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Algae the new foodstock for the planet PDF Print E-mail
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Why aren’t we already eating it?

The problem is twofold: lack of awareness and a roadblock in European legislation. “In China they have been cultivating algae and they know a lot more about how to do it. In Europe, we haven’t got to grips with the different species that we’ve got, we don’t know how to cultivate it properly and we don’t know how to process it properly. Algae is going to be the food of the future, but we need help to get there.”

It takes investment to get a new type of food production of this scale off the ground, and experts say: “The investors want to invest, people want algae, but one of the big roadblocks is that we’ve got really tight legislation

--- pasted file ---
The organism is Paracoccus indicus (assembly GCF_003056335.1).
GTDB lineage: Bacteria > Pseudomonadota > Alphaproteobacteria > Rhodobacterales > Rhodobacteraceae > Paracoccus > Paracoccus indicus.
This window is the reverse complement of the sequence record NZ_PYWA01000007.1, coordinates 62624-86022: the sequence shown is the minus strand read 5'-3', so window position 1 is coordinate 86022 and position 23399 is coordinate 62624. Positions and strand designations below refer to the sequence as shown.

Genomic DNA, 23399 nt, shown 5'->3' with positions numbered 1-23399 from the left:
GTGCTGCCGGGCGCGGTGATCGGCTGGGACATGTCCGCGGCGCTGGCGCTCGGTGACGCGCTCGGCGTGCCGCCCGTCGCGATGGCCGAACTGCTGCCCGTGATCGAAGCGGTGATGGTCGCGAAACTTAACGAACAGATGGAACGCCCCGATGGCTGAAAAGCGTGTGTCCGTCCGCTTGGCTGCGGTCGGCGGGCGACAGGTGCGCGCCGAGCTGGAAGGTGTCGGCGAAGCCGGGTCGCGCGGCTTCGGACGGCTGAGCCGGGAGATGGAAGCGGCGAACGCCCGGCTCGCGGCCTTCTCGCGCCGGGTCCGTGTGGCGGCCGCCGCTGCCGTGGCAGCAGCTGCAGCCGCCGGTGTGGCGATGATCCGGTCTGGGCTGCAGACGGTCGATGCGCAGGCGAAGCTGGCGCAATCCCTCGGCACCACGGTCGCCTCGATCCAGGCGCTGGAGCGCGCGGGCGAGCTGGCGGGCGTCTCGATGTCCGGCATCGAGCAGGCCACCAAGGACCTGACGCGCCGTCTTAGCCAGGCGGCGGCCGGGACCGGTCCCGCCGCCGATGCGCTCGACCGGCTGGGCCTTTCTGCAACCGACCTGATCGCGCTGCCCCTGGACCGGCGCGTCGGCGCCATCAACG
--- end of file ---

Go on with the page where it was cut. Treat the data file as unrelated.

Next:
Essentially, most types of algae aren’t legally recognised as “food” in Europe. Dunaliella “is being consumed in America and has been eaten in Japan for centuries, but in Europe it’s got to pass the Novel Food status categorisation, and until that happens, we can’t eat it”.

But attitudes are changing all the time, and millennials are leading the way,  “There’s a big move amongst young [people] who want to have healthy lifestyles, who want to move to algae; a lot of work is now showing people are much more receptive than they used to be.|

 
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